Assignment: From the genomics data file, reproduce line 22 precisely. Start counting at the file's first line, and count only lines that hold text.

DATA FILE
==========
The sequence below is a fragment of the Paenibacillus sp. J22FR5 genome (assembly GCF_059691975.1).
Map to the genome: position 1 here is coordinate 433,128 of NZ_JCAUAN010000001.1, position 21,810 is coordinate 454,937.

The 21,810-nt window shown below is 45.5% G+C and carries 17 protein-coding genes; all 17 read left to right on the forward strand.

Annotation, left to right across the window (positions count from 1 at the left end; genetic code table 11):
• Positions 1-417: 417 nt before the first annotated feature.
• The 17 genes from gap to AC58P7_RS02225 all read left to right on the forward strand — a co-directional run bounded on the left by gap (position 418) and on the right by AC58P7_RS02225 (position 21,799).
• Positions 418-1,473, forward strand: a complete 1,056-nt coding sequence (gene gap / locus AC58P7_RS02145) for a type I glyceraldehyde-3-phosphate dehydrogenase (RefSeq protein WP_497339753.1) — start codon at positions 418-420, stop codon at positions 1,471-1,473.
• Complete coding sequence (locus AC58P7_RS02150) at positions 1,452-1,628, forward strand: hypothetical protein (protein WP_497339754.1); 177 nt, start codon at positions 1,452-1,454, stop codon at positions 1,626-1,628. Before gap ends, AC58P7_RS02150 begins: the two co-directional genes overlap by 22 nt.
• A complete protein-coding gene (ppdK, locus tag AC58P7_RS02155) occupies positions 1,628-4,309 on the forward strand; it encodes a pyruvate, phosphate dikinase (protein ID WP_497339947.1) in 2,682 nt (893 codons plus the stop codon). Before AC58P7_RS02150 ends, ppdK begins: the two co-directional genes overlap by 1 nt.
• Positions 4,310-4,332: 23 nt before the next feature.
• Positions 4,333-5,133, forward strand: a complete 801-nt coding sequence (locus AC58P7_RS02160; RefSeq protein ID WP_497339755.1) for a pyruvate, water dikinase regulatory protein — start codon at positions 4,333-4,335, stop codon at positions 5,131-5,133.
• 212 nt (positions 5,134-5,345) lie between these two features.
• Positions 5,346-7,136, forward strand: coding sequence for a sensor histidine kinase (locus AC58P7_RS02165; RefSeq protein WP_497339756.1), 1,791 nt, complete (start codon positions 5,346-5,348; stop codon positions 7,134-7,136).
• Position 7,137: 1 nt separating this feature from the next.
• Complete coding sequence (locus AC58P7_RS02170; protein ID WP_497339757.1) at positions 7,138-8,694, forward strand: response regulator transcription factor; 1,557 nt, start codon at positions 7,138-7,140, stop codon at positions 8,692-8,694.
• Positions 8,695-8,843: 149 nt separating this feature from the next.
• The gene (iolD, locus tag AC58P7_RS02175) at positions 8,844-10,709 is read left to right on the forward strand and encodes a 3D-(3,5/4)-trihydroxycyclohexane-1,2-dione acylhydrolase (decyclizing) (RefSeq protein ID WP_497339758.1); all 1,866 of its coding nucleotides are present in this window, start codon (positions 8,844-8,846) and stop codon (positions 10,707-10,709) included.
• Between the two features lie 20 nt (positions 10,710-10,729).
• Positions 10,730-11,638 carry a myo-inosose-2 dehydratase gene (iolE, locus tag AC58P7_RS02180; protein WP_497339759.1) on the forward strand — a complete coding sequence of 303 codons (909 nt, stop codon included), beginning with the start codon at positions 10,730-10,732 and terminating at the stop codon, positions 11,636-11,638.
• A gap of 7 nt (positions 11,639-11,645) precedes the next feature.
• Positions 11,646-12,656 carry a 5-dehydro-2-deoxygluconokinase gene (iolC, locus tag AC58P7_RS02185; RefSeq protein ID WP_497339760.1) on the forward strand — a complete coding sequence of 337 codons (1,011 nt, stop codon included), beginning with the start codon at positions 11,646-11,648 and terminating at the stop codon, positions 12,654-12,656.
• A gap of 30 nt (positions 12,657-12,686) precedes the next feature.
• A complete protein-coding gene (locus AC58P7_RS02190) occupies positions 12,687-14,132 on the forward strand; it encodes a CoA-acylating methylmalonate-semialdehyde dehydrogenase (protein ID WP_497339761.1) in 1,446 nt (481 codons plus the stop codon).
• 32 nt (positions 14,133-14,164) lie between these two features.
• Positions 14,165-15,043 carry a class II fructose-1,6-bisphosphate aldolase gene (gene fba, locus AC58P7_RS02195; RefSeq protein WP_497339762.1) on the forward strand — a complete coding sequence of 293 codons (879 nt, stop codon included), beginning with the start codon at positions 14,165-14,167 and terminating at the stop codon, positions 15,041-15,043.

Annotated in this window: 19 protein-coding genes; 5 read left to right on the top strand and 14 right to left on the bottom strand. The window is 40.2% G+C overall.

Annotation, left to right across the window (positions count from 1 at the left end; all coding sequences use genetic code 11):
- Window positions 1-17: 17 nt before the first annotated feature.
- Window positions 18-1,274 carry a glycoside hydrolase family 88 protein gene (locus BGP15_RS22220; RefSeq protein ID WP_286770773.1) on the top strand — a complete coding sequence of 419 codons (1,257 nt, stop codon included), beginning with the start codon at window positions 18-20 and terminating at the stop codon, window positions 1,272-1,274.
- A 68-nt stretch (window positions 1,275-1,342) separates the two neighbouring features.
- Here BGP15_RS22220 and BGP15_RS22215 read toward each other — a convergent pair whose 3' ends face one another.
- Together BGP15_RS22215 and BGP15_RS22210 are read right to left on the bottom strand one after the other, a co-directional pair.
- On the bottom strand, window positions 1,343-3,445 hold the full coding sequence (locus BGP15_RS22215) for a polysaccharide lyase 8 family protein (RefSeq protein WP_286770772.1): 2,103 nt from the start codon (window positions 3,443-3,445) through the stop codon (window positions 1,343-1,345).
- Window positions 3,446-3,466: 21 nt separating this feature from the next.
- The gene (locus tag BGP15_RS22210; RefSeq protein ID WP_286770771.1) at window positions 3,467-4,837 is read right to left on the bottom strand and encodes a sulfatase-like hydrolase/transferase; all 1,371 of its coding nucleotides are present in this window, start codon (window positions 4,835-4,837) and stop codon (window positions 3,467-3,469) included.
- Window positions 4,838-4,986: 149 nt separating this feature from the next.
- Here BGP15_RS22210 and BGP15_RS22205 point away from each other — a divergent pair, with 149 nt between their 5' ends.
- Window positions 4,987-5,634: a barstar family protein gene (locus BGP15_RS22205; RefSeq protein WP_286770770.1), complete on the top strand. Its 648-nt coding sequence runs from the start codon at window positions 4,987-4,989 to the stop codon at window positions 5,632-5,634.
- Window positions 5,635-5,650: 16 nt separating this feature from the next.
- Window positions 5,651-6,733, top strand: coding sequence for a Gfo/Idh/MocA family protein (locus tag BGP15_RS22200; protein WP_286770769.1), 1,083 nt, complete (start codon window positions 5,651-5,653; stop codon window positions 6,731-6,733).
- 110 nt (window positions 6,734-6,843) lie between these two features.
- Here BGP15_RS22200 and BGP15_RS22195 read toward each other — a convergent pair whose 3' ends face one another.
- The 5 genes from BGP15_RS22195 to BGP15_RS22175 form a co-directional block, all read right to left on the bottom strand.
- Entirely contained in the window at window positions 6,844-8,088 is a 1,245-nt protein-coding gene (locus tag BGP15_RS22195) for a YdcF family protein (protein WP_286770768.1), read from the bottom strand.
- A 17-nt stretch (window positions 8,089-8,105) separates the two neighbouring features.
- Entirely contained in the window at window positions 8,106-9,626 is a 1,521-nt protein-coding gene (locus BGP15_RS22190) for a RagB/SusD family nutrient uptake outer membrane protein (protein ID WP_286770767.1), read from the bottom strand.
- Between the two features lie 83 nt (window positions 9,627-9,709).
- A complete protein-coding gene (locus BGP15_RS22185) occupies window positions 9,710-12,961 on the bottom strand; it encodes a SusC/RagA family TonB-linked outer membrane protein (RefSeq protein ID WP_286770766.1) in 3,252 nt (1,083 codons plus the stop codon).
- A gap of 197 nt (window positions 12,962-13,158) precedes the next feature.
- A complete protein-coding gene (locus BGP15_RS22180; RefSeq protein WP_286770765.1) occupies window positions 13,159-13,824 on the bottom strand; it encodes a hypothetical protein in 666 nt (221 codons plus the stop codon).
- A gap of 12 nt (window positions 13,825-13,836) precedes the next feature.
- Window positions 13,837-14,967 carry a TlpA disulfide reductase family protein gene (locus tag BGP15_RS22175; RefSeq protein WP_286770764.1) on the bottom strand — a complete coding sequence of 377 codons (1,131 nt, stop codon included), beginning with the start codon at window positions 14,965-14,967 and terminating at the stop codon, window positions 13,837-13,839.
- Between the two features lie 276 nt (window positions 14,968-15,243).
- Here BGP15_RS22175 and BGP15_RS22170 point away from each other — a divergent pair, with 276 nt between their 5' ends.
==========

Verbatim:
• A gap of 30 nt (positions 12,657-12,686) precedes the next feature.